The panel presents a false choice between "de novo resentencing" and "withdrawal of the plea" as the appropriate remedies for breach of a plea waiver. Erwin, z 765 F.3d at 231. But the cases it relies on in presenting these unhappy alternatives all involved presentence breaches that relieved the nonbreaching party of as-yet unfulfilled promises in order to restore the parties to the status quo before the breach. Here the Government (the nonbreaching party) fulfilled its promise by seeking a downward departure from the Guidelines' sentencing range; later, Erwin breached by appealing. To restore the parties to their pre-breach positions, we need only nullify Erwin's appeal. To do this, we should not consider Erwin's arguments, no matter how meritorious.

Rejecting this approach, the panel created the new rule that a "defendant must accept the risk that . . . enforcing the waiver may not be the only consequence" of an appeal. Id. at 236. Unlike traditional contract remedies, any consequence that goes beyond enforcing the waiver gives the Government more than it bargained for. Specifically, it bargained for Erwin's cooperation (which it got) and his waiver of the argument that his sentence was calculated incorrectly. We have held that the Government receives "the full benefit of its bargain" when it files "a motion for summary action under Third Circuit L.A.R. 27.4 to enforce the waiver and to dismiss the appeal." United States v. Goodson, 544 F.3d 529, 535 n.2 (3d Cir. 2008).[1] Now the Government gets more than the full benefit of its bargain, namely, an opportunity to sentence Erwin again without an obligation to compensate him for his cooperation.

The panel provides no sound reason for its new remedy, and I join the growing chorus of commentators who have lamented this decision. See Kevin Bennardo, United States v. Erwin and the Folly of Intertwined Cooperation and Plea Agreements, 71 Wash. & Lee L. Rev. Online 160 (2014); Alain Leibman, "Third Circuit Holds that Breach of Agreement not to Appeal Justifies Government's Withdrawal of 5K Motion, " White Collar Defense and Compliance (Sept. 18, 2014), available at http://whitecollarcrime. ("Not only did the court get it wrong in terms of appreciating the true nature of the parties' exchange of commitments, but it did not even apply contracts law correctly."); Matthew Stiegler, "Divided Court Denies En Banc Rehearing in Erwin Appeal-Waiver Case, " CA3blog (December 31, 2014), available at ("An ignominious ending to 2014."); Lathrop B. Nelson, III, "Third Circuit Issues Cautionary Tale for Appellate Waivers, " White Collar Alert (Aug. 24, 2014), available at 2014/08/27/third-circuit-issues-cautionary-tale-for-appellate-waivers/ ("What about those defendants who have legitimate appellate issues that decline to appeal for fear of a harsher sentence if the court deems the appeal within the scope of their appellate waiver?"); Hon. Richard George Kopf, "Pigs Get Fed, Hogs Get Slaughtered, " Hercules and the Umpire (Sept. 2, 2014), available at 02/pigs-get-fed-hogs-get-slaughered/ ("Contract principles are not intended to be punitive, and more than four years extra in prison appears to be punitive rather than restorative in nature."); Scott H. Greenfield, "Such a Deal (or Snitches Get Stiches), " Simple Justice (Sept. 8, 2014), available at ("Nobody would have seen this coming.").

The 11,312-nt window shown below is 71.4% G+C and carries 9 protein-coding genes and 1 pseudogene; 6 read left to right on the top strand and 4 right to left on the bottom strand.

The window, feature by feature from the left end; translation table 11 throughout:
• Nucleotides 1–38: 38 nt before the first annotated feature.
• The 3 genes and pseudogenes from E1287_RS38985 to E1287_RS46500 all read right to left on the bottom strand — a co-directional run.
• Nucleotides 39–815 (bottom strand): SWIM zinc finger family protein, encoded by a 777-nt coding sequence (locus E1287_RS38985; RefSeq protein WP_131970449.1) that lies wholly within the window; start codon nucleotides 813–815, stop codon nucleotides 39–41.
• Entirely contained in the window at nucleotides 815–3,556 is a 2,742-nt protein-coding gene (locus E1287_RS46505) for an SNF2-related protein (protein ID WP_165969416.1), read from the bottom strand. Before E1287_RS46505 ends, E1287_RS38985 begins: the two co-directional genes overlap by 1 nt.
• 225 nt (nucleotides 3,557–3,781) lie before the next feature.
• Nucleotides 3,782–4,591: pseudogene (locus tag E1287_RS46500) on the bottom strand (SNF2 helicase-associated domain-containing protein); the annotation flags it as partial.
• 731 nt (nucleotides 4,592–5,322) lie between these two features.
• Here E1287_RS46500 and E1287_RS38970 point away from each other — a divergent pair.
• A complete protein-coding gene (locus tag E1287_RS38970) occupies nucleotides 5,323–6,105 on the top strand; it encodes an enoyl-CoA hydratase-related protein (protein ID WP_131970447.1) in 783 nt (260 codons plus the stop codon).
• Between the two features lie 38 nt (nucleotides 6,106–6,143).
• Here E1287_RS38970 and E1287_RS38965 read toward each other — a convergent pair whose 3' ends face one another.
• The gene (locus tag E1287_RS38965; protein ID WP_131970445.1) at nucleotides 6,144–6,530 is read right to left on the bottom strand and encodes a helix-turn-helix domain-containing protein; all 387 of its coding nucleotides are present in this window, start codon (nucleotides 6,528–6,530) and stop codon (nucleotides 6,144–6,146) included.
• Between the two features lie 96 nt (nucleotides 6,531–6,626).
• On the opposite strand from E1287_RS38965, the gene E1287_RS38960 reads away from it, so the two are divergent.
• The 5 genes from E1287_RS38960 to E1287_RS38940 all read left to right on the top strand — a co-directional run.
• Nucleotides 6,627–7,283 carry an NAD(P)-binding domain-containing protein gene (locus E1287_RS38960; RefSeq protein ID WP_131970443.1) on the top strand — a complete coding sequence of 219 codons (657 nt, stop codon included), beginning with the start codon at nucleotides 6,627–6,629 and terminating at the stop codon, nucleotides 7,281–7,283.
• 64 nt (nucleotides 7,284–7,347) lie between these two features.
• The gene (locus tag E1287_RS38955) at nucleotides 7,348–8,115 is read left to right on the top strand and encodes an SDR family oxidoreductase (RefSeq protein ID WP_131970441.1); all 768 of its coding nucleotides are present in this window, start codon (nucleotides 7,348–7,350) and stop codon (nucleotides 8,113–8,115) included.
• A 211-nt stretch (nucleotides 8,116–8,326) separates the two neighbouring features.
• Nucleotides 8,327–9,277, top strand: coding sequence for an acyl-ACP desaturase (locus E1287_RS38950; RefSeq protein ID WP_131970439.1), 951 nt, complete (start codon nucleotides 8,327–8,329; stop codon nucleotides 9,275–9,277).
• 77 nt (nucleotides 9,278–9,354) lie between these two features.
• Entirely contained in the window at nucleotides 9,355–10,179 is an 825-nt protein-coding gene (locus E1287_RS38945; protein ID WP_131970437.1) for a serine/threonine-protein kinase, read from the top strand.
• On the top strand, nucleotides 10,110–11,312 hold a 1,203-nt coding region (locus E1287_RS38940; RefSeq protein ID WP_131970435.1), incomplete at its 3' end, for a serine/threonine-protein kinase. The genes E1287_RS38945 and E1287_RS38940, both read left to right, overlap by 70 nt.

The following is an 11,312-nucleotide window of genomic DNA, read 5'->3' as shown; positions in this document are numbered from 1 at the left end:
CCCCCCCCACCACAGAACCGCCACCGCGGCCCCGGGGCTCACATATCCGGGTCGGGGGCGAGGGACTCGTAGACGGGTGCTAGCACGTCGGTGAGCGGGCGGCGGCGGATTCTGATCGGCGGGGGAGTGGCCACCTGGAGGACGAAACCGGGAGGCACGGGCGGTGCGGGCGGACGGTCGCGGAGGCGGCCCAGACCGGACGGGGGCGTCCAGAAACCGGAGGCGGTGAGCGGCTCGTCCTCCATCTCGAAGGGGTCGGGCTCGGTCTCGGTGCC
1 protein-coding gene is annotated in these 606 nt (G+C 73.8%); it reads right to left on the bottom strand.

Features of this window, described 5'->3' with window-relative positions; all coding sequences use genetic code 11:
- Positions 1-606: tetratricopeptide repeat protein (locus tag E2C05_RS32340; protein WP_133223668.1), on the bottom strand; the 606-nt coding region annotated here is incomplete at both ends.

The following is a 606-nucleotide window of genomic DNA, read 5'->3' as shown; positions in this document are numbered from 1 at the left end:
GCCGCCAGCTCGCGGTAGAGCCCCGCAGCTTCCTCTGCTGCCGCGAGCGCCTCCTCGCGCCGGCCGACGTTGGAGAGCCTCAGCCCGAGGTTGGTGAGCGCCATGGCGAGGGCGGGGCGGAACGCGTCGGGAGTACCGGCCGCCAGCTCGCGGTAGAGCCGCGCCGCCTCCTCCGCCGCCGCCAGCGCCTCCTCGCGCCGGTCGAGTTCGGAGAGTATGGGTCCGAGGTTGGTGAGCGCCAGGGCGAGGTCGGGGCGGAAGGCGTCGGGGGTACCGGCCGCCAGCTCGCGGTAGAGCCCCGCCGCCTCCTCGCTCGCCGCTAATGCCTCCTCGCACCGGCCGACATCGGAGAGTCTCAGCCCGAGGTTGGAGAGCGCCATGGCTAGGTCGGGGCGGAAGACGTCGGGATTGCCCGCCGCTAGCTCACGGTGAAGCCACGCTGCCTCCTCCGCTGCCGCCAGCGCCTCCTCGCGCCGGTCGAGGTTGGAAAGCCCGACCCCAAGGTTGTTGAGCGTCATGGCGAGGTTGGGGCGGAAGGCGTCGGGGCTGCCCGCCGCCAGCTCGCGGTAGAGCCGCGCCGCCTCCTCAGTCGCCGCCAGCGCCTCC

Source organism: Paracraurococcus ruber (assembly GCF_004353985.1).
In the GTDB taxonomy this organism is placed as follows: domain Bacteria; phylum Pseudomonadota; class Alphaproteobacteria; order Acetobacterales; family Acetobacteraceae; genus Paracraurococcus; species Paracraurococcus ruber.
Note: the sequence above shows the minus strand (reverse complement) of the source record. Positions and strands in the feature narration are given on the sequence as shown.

In every one of the thousands of criminal appeals this Court has heard since the first appellate waiver in a plea bargain, we have never before held that an attempt to litigate a waived argument opens the door to a harsher sentence. Yet here we do. This cuts counter to how we have acted, and it goes against the majority of cases in other circuits. E.g., United States v. Blick, 408 F.3d 162, 168 (4th Cir. 2005); United States v. Hahn, 359 F.3d 1315, 1329 (10th Cir. 2004) (en banc); United States v. Andis, 333 F.3d 886, 894 (8th Cir. 2003) (en banc); but see United States v. Hare, 269 F.3d 859, 861 (7th Cir. 2001).[2] We should remain faithful to our long-time practice of treating waived arguments in plea agreements the same as in other contexts.

* * * * *

For these reasons, I dissent from the denial of rehearing en banc.